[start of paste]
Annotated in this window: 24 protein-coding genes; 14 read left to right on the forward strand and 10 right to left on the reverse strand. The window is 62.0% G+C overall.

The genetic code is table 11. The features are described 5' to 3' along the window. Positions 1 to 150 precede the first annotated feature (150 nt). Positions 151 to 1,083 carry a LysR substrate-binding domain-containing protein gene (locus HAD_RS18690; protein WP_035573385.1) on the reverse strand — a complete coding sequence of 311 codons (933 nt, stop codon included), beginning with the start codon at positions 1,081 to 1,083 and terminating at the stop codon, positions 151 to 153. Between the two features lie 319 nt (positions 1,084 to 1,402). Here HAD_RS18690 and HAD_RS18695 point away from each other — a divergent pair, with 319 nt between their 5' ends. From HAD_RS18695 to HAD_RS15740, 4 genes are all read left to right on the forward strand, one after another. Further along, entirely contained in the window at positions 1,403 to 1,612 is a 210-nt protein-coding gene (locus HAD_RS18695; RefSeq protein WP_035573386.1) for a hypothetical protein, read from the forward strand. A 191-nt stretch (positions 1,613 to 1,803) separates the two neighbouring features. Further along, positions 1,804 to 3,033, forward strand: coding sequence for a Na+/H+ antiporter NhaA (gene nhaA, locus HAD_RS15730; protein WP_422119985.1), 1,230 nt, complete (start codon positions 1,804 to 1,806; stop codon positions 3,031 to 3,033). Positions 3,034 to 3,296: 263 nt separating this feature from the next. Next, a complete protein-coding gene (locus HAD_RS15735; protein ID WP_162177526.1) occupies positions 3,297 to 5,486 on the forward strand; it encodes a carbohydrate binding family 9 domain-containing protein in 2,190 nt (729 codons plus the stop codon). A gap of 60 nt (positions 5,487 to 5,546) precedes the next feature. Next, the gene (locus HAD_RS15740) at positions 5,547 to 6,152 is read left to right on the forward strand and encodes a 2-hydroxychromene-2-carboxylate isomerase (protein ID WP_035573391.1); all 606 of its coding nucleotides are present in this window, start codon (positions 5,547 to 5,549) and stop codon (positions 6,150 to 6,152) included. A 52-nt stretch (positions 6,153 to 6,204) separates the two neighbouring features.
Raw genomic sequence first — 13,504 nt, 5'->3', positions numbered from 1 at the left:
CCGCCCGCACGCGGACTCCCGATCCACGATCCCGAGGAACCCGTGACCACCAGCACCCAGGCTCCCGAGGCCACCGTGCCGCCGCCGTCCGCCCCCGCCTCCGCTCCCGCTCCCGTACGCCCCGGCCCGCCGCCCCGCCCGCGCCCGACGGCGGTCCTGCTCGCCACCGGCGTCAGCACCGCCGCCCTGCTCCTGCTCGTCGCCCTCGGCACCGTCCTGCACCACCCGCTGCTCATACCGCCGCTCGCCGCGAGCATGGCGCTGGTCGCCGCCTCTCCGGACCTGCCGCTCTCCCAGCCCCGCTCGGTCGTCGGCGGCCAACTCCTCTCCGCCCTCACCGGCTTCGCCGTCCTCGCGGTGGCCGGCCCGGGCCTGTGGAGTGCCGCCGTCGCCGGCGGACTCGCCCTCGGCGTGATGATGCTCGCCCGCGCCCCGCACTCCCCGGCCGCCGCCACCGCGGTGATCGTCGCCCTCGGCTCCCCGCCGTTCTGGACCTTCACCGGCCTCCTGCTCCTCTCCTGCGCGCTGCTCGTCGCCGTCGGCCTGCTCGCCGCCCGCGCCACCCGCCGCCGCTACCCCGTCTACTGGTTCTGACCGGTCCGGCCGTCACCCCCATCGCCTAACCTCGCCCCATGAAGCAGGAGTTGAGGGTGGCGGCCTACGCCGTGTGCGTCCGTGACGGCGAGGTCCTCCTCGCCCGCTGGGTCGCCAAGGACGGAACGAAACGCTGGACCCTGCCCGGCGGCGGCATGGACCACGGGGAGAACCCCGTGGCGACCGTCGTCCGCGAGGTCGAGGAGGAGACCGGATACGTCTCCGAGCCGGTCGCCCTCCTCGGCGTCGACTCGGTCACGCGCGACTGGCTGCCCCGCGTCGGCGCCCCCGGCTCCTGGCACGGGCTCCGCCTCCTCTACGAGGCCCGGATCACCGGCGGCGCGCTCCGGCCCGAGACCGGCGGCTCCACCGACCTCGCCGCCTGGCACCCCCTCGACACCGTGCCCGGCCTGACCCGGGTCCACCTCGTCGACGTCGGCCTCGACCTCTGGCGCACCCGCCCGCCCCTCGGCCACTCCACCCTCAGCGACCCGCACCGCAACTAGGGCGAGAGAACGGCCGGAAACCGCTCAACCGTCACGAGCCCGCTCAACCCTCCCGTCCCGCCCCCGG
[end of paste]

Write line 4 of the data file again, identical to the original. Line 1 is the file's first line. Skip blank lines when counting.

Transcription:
CCGCCCGCACGCGGACTCCCGATCCACGATCCCGAGGAACCCGTGACCACCAGCACCCAGGCTCCCGAGGCCACCGTGCCGCCGCCGTCCGCCCCCGCCTCCGCTCCCGCTCCCGTACGCCCCGGCCCGCCGCCCCGCCCGCGCCCGACGGCGGTCCTGCTCGCCACCGGCGTCAGCACCGCCGCCCTGCTCCTGCTCGTCGCCCTCGGCACCGTCCTGCACCACCCGCTGCTCATACCGCCGCTCGCCGCGAGCATGGCGCTGGTCGCCGCCTCTCCGGACCTGCCGCTCTCCCAGCCCCGCTCGGTCGTCGGCGGCCAACTCCTCTCCGCCCTCACCGGCTTCGCCGTCCTCGCGGTGGCCGGCCCGGGCCTGTGGAGTGCCGCCGTCGCCGGCGGACTCGCCCTCGGCGTGATGATGCTCGCCCGCGCCCCGCACTCCCCGGCCGCCGCCACCGCGGTGATCGTCGCCCTCGGCTCCCCGCCGTTCTGGACCTTCACCGGCCTCCTGCTCCTCTCCTGCGCGCTGCTCGTCGCCGTCGGCCTGCTCGCCGCCCGCGCCACCCGCCGCCGCTACCCCGTCTACTGGTTCTGACCGGTCCGGCCGTCACCCCCATCGCCTAACCTCGCCCCATGAAGCAGGAGTTGAGGGTGGCGGCCTACGCCGTGTGCGTCCGTGACGGCGAGGTCCTCCTCGCCCGCTGGGTCGCCAAGGACGGAACGAAACGCTGGACCCTGCCCGGCGGCGGCATGGACCACGGGGAGAACCCCGTGGCGACCGTCGTCCGCGAGGTCGAGGAGGAGACCGGATACGTCTCCGAGCCGGTCGCCCTCCTCGGCGTCGACTCGGTCACGCGCGACTGGCTGCCCCGCGTCGGCGCCCCCGGCTCCTGGCACGGGCTCCGCCTCCTCTACGAGGCCCGGATCACCGGCGGCGCGCTCCGGCCCGAGACCGGCGGCTCCACCGACCTCGCCGCCTGGCACCCCCTCGACACCGTGCCCGGCCTGACCCGGGTCCACCTCGTCGACGTCGGCCTCGACCTCTGGCGCACCCGCCCGCCCCTCGGCCACTCCACCCTCAGCGACCCGCACCGCAACTAGGGCGAGAGAACGGCCGGAAACCGCTCAACCGTCACGAGCCCGCTCAACCCTCCCGTCCCGCCCCCGG